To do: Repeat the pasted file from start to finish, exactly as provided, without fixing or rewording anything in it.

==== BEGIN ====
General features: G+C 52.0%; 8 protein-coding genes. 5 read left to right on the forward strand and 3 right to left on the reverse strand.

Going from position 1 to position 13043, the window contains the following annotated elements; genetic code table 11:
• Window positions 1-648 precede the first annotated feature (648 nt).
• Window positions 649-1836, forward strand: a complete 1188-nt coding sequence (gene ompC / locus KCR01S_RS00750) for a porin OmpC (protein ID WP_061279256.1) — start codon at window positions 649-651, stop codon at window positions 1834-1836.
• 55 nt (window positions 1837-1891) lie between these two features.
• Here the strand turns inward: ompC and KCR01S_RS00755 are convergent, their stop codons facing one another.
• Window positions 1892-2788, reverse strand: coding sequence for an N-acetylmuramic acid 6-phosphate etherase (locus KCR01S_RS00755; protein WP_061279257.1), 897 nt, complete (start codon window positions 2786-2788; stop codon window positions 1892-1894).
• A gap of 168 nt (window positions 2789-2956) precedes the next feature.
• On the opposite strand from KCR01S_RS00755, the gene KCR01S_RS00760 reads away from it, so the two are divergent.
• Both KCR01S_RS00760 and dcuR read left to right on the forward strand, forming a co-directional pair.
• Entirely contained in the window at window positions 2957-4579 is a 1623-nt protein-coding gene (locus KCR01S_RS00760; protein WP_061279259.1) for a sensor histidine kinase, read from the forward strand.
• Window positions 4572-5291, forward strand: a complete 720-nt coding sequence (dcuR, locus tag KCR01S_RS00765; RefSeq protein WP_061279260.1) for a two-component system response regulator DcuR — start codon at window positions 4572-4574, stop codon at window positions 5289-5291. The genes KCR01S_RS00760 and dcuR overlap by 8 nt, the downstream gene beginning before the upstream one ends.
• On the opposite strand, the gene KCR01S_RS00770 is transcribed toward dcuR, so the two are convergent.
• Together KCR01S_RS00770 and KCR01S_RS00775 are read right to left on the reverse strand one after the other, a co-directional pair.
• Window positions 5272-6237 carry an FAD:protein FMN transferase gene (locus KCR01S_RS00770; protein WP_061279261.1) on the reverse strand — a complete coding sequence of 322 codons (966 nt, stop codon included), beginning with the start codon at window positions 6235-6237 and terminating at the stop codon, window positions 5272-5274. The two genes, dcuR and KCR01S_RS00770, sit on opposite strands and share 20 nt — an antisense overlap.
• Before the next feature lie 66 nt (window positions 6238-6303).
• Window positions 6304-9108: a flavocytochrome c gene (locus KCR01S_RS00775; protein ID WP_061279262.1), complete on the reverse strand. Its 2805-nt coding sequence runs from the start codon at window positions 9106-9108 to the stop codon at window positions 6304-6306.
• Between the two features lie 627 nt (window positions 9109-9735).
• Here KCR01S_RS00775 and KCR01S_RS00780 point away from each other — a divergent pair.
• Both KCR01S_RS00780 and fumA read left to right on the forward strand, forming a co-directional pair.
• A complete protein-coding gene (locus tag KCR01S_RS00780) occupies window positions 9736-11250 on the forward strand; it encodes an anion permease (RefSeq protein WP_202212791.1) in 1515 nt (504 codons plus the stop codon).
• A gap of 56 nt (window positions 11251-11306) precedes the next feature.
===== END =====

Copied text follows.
General features: G+C 52.0%; 8 protein-coding genes. 5 read left to right on the forward strand and 3 right to left on the reverse strand.

Going from position 1 to position 13043, the window contains the following annotated elements; genetic code table 11:
• Window positions 1-648 precede the first annotated feature (648 nt).
• Window positions 649-1836, forward strand: a complete 1188-nt coding sequence (gene ompC / locus KCR01S_RS00750) for a porin OmpC (protein ID WP_061279256.1) — start codon at window positions 649-651, stop codon at window positions 1834-1836.
• 55 nt (window positions 1837-1891) lie between these two features.
• Here the strand turns inward: ompC and KCR01S_RS00755 are convergent, their stop codons facing one another.
• Window positions 1892-2788, reverse strand: coding sequence for an N-acetylmuramic acid 6-phosphate etherase (locus KCR01S_RS00755; protein WP_061279257.1), 897 nt, complete (start codon window positions 2786-2788; stop codon window positions 1892-1894).
• A gap of 168 nt (window positions 2789-2956) precedes the next feature.
• On the opposite strand from KCR01S_RS00755, the gene KCR01S_RS00760 reads away from it, so the two are divergent.
• Both KCR01S_RS00760 and dcuR read left to right on the forward strand, forming a co-directional pair.
• Entirely contained in the window at window positions 2957-4579 is a 1623-nt protein-coding gene (locus KCR01S_RS00760; protein WP_061279259.1) for a sensor histidine kinase, read from the forward strand.
• Window positions 4572-5291, forward strand: a complete 720-nt coding sequence (dcuR, locus tag KCR01S_RS00765; RefSeq protein WP_061279260.1) for a two-component system response regulator DcuR — start codon at window positions 4572-4574, stop codon at window positions 5289-5291. The genes KCR01S_RS00760 and dcuR overlap by 8 nt, the downstream gene beginning before the upstream one ends.
• On the opposite strand, the gene KCR01S_RS00770 is transcribed toward dcuR, so the two are convergent.
• Together KCR01S_RS00770 and KCR01S_RS00775 are read right to left on the reverse strand one after the other, a co-directional pair.
• Window positions 5272-6237 carry an FAD:protein FMN transferase gene (locus KCR01S_RS00770; protein WP_061279261.1) on the reverse strand — a complete coding sequence of 322 codons (966 nt, stop codon included), beginning with the start codon at window positions 6235-6237 and terminating at the stop codon, window positions 5272-5274. The two genes, dcuR and KCR01S_RS00770, sit on opposite strands and share 20 nt — an antisense overlap.
• Before the next feature lie 66 nt (window positions 6238-6303).
• Window positions 6304-9108: a flavocytochrome c gene (locus KCR01S_RS00775; protein ID WP_061279262.1), complete on the reverse strand. Its 2805-nt coding sequence runs from the start codon at window positions 9106-9108 to the stop codon at window positions 6304-6306.
• Between the two features lie 627 nt (window positions 9109-9735).
• Here KCR01S_RS00775 and KCR01S_RS00780 point away from each other — a divergent pair.
• Both KCR01S_RS00780 and fumA read left to right on the forward strand, forming a co-directional pair.
• A complete protein-coding gene (locus tag KCR01S_RS00780) occupies window positions 9736-11250 on the forward strand; it encodes an anion permease (RefSeq protein WP_202212791.1) in 1515 nt (504 codons plus the stop codon).
• A gap of 56 nt (window positions 11251-11306) precedes the next feature.